Barrie Rickards, 1938 – 2009
by John Andrews:
Reel in your rods and break down your landing net. Stand quietly by the gravel pit side when you next go fishing and pause for a moment, for Barrie Rickards is dead. He died on the 5th November this year of cancer. To anglers of the Winfield generation he was a man of stature, a latter day fen tiger who strode across the East Anglian waterland in a pair of waders, an overlapping Barbour and a converted GPO Morris Minor van full with dustbins of livebait and bags of frozen herring and mackerel. The first fish he ever caught was a 3oz perch and one of the last was a Nile perch nearly 500 times as big. His academic brilliance and sharp mind took him from the streets of Leeds and Goole to the rarified surroundings of Emmanuel College in Cambridge where he was a senior lecturer, Emeritus Professor of Palaeontology and Fellow. He was also the former curator of the Sedgwick Museum and a recipient of the Geological Society’s Lyell Medal, but to anyone who ever unfolded a green nylon deckchair on the muddy banks of 1970’s Britain he was a tutor far beyond his academic world. He wrote prodigiously on fishing publishing over 700 articles and 30 books. Although he loved tench above all other species his most instructive works were ‘Fishing for Big Pike’ which he wrote in conjunction with Ray Webb in 1971 and ‘Pike Fishing Step by Step’ which appeared in 1976 as part of the Cassell Photobook series. These were works that told you everything you needed to know about pike fishing from making wire traces (always to be kept in dried milk tins) to installing a freezer in a suburban garage specifically for storing deadbaits and building a traditional ‘Norfolk’ livebait box in a garden pond. He fished with Olivers of Knebworth stepped up glass carp rods and Mitchell 300’s. He kept his thermometer in a spectacles case and used it more times when he went fishing than most people cast out. He knew that temperature changes, light fluctuations and wind direction all affected the times when pike fed. He once watched a pike lie next to his bait in the bright sunlight of a winter fen afternoon for a full three hours. Neither he nor the pike moved a muscle nor a fin. A snow shower passed overhead and at its height the pike took. Such information Rickards shared with his readership and his passion for knowledge and its correct dissemination led to him becoming president of the Pike Anglers Club of Great Britain. After his passing the web forums were full of stories of Rickards driving hundreds of miles on dark nights to give talks to regional PAC groups in pub function rooms and village halls. He would stay for an hour or two afterwards and always turn down the offer of hospitality and take to the road to return to his own home. You get the feeling that if only one angler were left and needed to be intstructed on how to present a bait or tie a knot Rickards would have been the man to call. The issues of Pikelines – the PAC newsletter which he once edited are now collectors items, angling fanzines which command high prices.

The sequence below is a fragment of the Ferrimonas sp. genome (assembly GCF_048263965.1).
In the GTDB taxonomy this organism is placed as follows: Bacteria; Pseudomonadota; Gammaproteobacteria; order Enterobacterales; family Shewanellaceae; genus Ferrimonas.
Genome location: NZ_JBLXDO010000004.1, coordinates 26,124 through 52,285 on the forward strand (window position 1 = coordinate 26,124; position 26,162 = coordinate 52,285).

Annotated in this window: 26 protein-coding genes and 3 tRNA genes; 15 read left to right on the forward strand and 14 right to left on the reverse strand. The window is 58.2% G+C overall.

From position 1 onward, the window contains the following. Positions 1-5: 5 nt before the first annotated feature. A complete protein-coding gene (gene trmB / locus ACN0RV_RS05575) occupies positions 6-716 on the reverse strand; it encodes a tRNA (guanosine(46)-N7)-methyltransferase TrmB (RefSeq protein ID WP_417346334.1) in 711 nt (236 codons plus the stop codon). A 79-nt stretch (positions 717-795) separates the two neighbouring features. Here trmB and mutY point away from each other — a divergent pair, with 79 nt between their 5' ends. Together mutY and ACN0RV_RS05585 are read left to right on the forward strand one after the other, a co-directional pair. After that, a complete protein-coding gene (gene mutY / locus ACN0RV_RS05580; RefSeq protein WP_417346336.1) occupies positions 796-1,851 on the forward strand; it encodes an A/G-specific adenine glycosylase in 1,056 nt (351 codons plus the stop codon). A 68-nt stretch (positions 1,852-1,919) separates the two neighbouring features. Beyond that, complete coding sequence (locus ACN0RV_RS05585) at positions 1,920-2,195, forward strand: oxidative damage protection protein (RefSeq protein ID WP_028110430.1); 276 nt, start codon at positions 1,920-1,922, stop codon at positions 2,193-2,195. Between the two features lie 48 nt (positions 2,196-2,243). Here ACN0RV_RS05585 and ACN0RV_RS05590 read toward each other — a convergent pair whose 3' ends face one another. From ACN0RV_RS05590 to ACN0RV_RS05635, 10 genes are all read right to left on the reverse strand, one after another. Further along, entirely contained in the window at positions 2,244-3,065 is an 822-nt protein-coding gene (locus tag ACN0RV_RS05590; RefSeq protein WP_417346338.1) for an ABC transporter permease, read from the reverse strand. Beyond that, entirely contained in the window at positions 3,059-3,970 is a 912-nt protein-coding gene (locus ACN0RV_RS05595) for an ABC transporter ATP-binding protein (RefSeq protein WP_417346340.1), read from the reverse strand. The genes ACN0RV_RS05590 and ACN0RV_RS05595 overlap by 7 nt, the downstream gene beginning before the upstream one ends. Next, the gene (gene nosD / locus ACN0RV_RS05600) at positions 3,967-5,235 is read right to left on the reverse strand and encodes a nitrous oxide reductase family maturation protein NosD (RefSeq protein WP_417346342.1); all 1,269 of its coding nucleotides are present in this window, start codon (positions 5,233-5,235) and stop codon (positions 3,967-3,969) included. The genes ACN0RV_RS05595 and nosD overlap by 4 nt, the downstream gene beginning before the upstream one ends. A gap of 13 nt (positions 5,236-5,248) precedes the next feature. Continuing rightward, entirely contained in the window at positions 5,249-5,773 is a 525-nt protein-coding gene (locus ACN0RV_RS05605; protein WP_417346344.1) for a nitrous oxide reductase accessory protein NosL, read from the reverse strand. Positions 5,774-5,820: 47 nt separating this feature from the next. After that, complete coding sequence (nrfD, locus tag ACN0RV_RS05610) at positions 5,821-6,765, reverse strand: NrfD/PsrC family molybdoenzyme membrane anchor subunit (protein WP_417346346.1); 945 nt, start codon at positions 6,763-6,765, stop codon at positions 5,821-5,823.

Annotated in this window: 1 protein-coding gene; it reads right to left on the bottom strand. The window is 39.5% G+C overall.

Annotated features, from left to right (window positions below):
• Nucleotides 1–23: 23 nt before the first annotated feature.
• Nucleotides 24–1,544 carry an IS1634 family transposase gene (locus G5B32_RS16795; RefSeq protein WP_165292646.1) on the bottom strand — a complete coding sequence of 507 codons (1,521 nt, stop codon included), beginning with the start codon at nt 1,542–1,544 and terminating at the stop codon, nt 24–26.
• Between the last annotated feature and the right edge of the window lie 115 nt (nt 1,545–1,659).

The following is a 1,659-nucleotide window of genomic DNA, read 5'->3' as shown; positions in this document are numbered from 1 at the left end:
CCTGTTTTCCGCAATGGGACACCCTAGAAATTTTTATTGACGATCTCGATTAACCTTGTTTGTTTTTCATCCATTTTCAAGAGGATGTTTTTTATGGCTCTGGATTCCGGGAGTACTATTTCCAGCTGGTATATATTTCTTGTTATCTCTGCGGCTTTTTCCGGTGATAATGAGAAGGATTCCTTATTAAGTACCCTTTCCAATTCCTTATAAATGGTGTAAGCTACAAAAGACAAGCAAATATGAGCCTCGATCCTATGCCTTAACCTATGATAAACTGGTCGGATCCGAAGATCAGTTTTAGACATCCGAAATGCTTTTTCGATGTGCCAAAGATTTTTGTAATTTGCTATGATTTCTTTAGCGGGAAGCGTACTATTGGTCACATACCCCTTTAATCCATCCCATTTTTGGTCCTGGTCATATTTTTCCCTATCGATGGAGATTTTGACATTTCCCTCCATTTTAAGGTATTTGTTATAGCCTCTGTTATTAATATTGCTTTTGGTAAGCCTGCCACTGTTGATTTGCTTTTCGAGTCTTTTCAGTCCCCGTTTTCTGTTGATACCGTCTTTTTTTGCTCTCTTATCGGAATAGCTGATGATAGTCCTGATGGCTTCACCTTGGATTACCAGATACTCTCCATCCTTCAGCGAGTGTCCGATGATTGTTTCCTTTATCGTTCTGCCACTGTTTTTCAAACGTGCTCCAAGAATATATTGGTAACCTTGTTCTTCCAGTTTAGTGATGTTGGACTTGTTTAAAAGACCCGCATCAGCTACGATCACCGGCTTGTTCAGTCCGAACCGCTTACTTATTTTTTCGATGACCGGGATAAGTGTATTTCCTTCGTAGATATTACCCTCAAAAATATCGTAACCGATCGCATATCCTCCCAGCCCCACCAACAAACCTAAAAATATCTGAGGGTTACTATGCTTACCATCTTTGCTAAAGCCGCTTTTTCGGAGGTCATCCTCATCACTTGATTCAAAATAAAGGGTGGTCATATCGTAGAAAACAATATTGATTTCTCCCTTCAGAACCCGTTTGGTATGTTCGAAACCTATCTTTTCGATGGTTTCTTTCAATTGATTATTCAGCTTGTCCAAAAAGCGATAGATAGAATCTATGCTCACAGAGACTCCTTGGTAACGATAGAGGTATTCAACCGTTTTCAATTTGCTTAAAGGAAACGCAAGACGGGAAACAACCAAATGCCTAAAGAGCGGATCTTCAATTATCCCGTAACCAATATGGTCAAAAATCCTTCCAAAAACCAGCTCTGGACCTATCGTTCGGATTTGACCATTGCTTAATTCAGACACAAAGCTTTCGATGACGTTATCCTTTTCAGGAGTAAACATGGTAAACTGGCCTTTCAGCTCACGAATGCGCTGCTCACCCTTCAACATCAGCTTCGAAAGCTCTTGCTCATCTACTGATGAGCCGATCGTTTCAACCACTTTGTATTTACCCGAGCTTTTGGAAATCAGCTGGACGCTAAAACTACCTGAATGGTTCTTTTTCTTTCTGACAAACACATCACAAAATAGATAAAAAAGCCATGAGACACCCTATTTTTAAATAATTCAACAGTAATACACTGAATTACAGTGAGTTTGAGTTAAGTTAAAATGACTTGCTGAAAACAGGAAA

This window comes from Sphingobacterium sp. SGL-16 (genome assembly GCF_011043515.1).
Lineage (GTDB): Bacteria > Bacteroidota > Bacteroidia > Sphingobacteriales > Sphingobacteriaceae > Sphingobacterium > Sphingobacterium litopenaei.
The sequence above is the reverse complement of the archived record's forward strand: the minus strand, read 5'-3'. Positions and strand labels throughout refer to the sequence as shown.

Barrie Rickards was a teacher, a man who gave his mind to others. In his later years and after retirement, with the help of Medlar Press he published ‘Fishers on the Green Roads’, which Keith Elliott described as ‘The story of a boy, set in leafy postwar Yorkshire, a story of a more innocent time’, and was singled out to write the biography of Richard Walker which he did with aplomb. The last manuscript Rickards submitted was ‘Zander – How to Catch Them’ which Medlar will bring out posthumously. He is survived by his family, his many friends and by a vast legion of pike anglers.
John Andrews – From the banks of Badshot Lea